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#90: Close-Up
  aka  Nema-ye Nazdik
in 2008: 93; in 2006: 93; in 2004: 97
dir. Abbas Kiarostami, 1990
scr. Abbas Kiarostami; cin. Ali Reza Zarrindast
with Hossain Sabzian, Mohsen Makhmalbaf, Haj Ali Reza Ahmadi
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In 100 Words: Within a director's oeuvre and a national cinema that have pushed self-reflexivity in so many fascinating directions, Close-Up stands out for its accessibility and its audacity. A real-life huckster, convicted for impersonating a famous auteur and soliciting funds for his next movie, reenacts this scam as imaginative penance. The families he bilked play themselves. Layered, sobering, compassionate courtroom footage expands social context; comedy and philosophical asides among filmmakers add texture and flavor. The finale elegantly caps the conceit, packing an unforeseen wallop of emotion. Kiarostami encases this dénouement within a tactful envelope of semi-privacy, blending poetic justice with tender grace.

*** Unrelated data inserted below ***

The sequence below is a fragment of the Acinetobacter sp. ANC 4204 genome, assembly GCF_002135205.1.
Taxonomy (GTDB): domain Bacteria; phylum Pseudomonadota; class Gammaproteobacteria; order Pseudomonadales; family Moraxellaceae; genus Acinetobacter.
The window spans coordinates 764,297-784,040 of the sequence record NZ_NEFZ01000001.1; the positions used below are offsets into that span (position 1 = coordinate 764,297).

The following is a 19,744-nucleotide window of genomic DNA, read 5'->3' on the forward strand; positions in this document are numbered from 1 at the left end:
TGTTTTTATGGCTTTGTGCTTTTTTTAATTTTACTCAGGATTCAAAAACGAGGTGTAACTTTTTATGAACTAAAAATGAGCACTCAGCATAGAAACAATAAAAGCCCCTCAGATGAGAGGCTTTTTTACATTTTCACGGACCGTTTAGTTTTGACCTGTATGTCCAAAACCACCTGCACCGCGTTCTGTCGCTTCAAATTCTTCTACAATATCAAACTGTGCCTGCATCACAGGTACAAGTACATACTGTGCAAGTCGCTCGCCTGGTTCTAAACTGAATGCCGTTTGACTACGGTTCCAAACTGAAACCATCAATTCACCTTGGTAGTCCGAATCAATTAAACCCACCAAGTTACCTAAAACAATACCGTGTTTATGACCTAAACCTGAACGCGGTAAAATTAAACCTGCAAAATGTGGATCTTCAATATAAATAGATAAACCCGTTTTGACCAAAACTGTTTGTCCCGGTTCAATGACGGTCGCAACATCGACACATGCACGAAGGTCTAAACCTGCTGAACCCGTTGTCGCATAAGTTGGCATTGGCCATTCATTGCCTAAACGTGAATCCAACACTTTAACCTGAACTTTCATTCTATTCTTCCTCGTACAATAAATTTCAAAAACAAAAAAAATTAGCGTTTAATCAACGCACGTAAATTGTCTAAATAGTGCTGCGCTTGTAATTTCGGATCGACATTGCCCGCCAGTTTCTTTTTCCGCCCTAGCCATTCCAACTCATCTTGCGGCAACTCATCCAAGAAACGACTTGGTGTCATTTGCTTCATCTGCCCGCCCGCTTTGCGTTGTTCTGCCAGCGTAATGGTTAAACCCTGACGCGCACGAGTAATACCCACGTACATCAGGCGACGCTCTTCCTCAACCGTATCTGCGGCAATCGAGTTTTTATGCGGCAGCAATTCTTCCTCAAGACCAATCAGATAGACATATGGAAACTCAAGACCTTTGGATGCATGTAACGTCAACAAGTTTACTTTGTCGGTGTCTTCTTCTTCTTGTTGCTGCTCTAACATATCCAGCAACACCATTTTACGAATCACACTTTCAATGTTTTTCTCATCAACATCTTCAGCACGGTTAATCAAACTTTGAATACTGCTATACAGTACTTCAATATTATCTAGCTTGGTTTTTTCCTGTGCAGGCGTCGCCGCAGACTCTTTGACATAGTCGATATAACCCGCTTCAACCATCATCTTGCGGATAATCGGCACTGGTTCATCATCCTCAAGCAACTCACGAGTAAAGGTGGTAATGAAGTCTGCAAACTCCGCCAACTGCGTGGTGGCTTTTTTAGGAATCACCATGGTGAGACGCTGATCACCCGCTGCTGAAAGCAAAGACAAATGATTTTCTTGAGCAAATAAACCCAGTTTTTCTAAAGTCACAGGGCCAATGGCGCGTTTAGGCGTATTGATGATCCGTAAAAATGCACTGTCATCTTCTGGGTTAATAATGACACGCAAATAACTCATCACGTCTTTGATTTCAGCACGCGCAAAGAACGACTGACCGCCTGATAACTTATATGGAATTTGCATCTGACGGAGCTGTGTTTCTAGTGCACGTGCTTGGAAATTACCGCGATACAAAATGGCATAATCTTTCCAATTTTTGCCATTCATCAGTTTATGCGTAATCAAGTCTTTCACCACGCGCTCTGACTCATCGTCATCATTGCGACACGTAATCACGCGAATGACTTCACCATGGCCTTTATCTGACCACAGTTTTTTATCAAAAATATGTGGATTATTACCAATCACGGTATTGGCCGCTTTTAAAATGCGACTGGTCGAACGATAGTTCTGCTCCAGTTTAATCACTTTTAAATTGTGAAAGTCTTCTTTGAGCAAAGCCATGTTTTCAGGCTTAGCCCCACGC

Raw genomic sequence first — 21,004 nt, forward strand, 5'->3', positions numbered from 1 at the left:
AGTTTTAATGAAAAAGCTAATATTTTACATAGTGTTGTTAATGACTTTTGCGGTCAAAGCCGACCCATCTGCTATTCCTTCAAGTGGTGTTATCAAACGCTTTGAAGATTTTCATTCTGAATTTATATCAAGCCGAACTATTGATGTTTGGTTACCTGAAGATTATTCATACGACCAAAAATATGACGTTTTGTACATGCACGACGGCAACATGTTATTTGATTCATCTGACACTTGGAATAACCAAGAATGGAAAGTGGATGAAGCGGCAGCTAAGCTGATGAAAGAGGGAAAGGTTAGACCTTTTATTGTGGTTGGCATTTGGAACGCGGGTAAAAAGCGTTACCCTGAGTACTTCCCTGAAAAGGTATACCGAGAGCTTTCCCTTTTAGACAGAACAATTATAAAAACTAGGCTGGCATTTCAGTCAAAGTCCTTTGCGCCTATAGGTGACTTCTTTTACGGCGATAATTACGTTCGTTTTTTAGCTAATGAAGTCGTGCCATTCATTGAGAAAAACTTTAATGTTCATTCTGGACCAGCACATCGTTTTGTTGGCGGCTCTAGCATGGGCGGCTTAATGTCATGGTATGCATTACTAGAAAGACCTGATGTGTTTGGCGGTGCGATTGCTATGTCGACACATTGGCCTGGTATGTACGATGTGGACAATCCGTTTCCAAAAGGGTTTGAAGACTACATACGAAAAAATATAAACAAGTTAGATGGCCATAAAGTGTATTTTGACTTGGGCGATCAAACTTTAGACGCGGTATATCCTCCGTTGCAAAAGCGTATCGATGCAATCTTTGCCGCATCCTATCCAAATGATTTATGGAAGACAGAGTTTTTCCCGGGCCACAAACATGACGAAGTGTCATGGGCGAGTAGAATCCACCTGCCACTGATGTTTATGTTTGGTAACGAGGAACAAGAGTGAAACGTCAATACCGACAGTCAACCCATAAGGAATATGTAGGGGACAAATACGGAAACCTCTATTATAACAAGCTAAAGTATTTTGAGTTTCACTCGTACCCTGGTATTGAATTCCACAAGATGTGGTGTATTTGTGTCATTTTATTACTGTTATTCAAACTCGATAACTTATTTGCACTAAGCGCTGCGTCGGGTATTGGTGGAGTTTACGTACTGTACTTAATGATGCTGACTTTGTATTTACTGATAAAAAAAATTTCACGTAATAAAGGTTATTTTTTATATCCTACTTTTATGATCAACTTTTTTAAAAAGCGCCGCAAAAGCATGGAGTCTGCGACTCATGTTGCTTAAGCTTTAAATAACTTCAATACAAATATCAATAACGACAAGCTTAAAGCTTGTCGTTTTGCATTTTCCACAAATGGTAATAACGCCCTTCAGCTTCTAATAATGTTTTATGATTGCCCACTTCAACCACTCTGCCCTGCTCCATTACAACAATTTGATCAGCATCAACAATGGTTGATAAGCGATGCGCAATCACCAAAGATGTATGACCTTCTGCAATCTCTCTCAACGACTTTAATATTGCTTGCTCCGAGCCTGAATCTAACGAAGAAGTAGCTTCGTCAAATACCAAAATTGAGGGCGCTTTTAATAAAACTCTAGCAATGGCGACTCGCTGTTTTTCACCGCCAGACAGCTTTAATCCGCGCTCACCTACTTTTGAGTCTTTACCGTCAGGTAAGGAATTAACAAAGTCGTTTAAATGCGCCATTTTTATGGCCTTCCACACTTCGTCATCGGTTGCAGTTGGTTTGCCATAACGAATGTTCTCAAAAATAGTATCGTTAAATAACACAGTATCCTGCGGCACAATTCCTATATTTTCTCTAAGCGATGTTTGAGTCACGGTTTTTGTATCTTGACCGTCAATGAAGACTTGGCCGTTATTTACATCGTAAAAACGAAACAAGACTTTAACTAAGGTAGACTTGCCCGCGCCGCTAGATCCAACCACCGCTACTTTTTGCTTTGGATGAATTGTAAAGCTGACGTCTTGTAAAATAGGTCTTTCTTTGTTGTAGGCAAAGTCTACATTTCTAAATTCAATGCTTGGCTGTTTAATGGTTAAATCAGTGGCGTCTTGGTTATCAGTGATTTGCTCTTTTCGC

Food for Thought: Especially if you are new to Kiarostami's cinema, but even if you are a practiced spectator, it's hard to imagine a better introduction or a more welcome reframing than what my colleague Hamid Naficy offers in his essay "Close-Up: Questioning Reality, Realism, and Neorealism," written for the recently reissued volume Film Analysis: A Norton Reader (eds. Jeffrey Geiger and R.L. Rutsky, W.W. Norton & Co., 2005, rev. ed. 2013). In about 20 pages, Naficy not only outlines the real-life circumstances that prompted Close-Up and situates the film within Kiarostami's body of work, but he offers a helpful précis of Kiarostami's debts and responses to Italian neorealism. He also opens up the political and participatory tradition of Persian taziyeh theater. Naficy further enriches our sense of the precise nature and degree of celebrity that directors like Kiarostami and Makhmalbaf enjoy in Iranian society and uses Close-Up as a productive hinge for underscoring the homologies and contrasts between cinéma vérité and direct cinema, two movements that are too often conflated. It turns out, too, that there is even more artifice masking as documentary reality in this film than I had realized. I'll leave it to you to uncover the tricksy details. (The revelations are more piquant once you've seen the movie, anyway.)

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